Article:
With all kinds of content available detailing social recruiting's positive benefits, the following page is intended as an all-inclusive ‘everything you needed to know and more’ guide.
With that in mind, expect plenty of bullet lists, quick-fire tips and tricks, pros and cons, and an abundance of statistics driving home just why you’re missing a trick—and a big trick at that—if you’re not engaging with ‘the socials’ as part of your recruiting strategy.
What is social recruiting?
Just as it sounds, social recruiting is utilizing the ever-growing selection of social media platforms to find the brightest and best candidates to fill your empty roles. You’ll also hear it referred to as social hiring, social media recruitment, social recruitment, and dozens of similar sound-bite versions.
How to use social media for recruiting?
Good question. A big part of this depends on the social media platform and its features, including job ads and searches, recruitment tools, professional networking, and anything else your hiring teams might need.
LinkedIn, the biggest and most apparent professional networking tool on the market, features a fully integrated job site, with plenty of search and analysis tools for those willing to pay for them.
Facebook, however, works quite differently, allowing users to build company profiles, post job ads, and then boost them via whatever budget they feel appropriate to extend their reach past followers and friends.
Twitter and Instagram have less obvious routes into recruiting avenues, but any business worth its salt would be remiss to leave them out of its marketing methods. They still offer unique ways of getting your organization method into the world, with paid options for your wider-reach needs.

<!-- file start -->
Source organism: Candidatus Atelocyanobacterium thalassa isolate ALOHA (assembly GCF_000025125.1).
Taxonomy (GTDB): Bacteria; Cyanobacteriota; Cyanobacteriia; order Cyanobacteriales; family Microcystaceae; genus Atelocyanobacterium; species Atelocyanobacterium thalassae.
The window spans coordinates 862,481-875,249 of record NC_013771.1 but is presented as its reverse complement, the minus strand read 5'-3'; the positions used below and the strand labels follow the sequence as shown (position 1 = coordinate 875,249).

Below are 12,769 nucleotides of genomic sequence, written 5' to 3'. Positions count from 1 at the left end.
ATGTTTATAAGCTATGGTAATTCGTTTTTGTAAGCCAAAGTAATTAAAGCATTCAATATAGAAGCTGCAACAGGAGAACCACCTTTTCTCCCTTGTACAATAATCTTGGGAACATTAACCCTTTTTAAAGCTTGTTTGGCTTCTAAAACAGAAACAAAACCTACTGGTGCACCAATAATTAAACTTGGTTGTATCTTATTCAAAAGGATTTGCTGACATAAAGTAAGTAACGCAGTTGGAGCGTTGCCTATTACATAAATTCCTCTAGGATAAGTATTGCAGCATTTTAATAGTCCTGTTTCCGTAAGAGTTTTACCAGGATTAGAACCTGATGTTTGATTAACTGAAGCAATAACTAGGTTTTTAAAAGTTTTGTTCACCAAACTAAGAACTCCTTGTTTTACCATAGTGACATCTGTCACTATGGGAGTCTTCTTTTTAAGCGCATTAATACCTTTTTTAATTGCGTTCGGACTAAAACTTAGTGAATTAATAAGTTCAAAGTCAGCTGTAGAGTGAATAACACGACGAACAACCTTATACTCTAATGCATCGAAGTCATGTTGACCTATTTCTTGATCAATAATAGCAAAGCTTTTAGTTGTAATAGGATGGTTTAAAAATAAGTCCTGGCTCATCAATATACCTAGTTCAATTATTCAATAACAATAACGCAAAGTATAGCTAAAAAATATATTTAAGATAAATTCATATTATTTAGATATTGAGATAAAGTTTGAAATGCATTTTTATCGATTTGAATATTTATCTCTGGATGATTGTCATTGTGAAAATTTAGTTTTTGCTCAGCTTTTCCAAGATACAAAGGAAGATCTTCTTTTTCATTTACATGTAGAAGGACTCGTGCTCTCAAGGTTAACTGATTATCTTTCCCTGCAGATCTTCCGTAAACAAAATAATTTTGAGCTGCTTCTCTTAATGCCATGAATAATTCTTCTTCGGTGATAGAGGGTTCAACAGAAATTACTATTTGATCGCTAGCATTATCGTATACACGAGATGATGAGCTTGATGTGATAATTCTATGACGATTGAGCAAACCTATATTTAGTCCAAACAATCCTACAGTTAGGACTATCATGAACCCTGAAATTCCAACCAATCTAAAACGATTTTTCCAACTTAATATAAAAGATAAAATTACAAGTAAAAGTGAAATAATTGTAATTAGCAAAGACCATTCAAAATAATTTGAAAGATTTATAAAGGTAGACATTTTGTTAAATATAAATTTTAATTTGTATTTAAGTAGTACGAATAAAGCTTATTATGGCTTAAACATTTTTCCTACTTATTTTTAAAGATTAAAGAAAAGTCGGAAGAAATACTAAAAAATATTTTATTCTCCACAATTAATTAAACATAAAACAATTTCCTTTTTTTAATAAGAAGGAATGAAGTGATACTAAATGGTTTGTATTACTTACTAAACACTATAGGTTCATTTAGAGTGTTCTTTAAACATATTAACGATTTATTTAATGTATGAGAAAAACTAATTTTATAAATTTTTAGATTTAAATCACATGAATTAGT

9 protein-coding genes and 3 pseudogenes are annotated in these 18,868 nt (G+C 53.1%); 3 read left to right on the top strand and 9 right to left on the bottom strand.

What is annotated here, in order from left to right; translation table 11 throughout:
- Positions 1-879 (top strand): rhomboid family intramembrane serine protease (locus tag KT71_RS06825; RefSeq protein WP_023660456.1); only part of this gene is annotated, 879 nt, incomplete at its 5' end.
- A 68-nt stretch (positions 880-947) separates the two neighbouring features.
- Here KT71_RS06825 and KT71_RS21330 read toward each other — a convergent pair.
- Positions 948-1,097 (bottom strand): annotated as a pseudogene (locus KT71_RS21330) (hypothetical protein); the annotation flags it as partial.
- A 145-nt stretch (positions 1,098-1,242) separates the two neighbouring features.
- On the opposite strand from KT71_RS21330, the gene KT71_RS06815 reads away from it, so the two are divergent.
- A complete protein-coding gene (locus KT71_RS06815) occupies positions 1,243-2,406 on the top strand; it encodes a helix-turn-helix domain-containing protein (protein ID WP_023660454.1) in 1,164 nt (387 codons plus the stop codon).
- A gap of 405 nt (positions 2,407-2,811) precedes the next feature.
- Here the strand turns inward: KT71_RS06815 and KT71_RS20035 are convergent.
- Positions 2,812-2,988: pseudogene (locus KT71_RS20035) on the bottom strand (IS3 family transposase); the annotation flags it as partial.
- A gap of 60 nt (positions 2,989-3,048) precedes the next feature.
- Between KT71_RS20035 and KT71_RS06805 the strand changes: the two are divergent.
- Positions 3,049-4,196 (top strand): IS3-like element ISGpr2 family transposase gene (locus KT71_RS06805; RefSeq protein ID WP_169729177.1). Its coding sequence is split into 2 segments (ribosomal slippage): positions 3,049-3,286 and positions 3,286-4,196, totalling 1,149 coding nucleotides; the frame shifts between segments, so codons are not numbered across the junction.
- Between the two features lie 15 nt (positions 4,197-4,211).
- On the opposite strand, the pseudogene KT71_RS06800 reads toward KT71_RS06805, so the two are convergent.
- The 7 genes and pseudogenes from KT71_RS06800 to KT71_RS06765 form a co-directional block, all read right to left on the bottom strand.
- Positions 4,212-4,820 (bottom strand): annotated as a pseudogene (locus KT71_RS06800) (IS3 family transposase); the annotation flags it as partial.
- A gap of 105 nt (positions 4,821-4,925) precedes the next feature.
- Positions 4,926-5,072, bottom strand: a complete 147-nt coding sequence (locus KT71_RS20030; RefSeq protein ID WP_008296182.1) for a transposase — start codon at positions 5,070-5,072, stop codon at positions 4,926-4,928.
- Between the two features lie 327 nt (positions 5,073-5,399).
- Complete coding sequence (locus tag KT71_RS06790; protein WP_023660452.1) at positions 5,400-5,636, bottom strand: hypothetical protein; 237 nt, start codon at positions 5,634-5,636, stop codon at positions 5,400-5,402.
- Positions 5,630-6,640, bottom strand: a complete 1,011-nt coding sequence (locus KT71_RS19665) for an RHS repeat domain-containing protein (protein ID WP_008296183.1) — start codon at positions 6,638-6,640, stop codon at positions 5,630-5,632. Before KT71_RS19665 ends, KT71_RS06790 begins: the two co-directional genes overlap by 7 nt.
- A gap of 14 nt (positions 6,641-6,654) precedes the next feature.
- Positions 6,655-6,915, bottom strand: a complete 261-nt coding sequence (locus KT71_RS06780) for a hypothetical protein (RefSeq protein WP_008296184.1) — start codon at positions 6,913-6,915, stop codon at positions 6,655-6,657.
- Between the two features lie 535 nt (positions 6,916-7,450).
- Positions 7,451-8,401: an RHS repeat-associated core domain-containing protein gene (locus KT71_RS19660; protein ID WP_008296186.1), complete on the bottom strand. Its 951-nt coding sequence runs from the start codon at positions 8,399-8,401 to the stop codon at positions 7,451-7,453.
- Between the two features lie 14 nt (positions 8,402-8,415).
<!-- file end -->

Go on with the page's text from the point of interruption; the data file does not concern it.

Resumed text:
Alternatively, some platforms act as industry discussion boards—like GitHub and Stack Overflow—or social events and shared interest groups—Meetup, for example—offering opportunities to reach out to experts in their fields.
Each platform needs a specific strategy, but throughout, you must retain a professional attitude, a constant business brand, and the best representation of your company culture to attract all the fresh talent you’re reaching out to.
What percentage of companies use social media in their recruiting efforts?
Depending on which pages and surveys you read, the percentage of companies using social media as part of their recruitment ranges at over 90%. The Muse posted a superb infographic on the topic, developed by the Brighton School of Business and Management. It also stated 94% of recruiters plan or already use social media as part of their process.
And why wouldn’t they? The same study showed that 78% of recruiters have already landed a hire via social platforms.
Social recruiting strategies
When you begin to devise any social recruiting strategy, you’ll start to realize that there’s a bottomless pool of opportunities on offer. Depending on how creative you and your hirers are, there are far more opportunities than first appear.
Your strategies must align with your social media recruiting best practices. Never stray from your brand voice, and remain within your organization mission statement and system.
The members of each social network scrutinize their platforms; sadly, many are waiting for an opportunity to point out flaws and deliver attacks on anything that contradicts their beliefs (especially on Twitter, where it seems like a playground for such behaviour!). Tread carefully, and try not to make glaring errors that could trip you up. They’re the posts likely to cause new problems rather than fix existing ones by filling the empty roles you’re hoping to.
Here’s a comprehensive list of actions to consider. If you manage half of them, you’ll be doing great!
- Create concrete goals before starting your social recruiting campaigns.
- Determine the best social media platforms for your recruitment goals and target candidates.
- Use video to engage and promote your open positions to passive candidates.
- Create and share infographics and articles about your industry and business.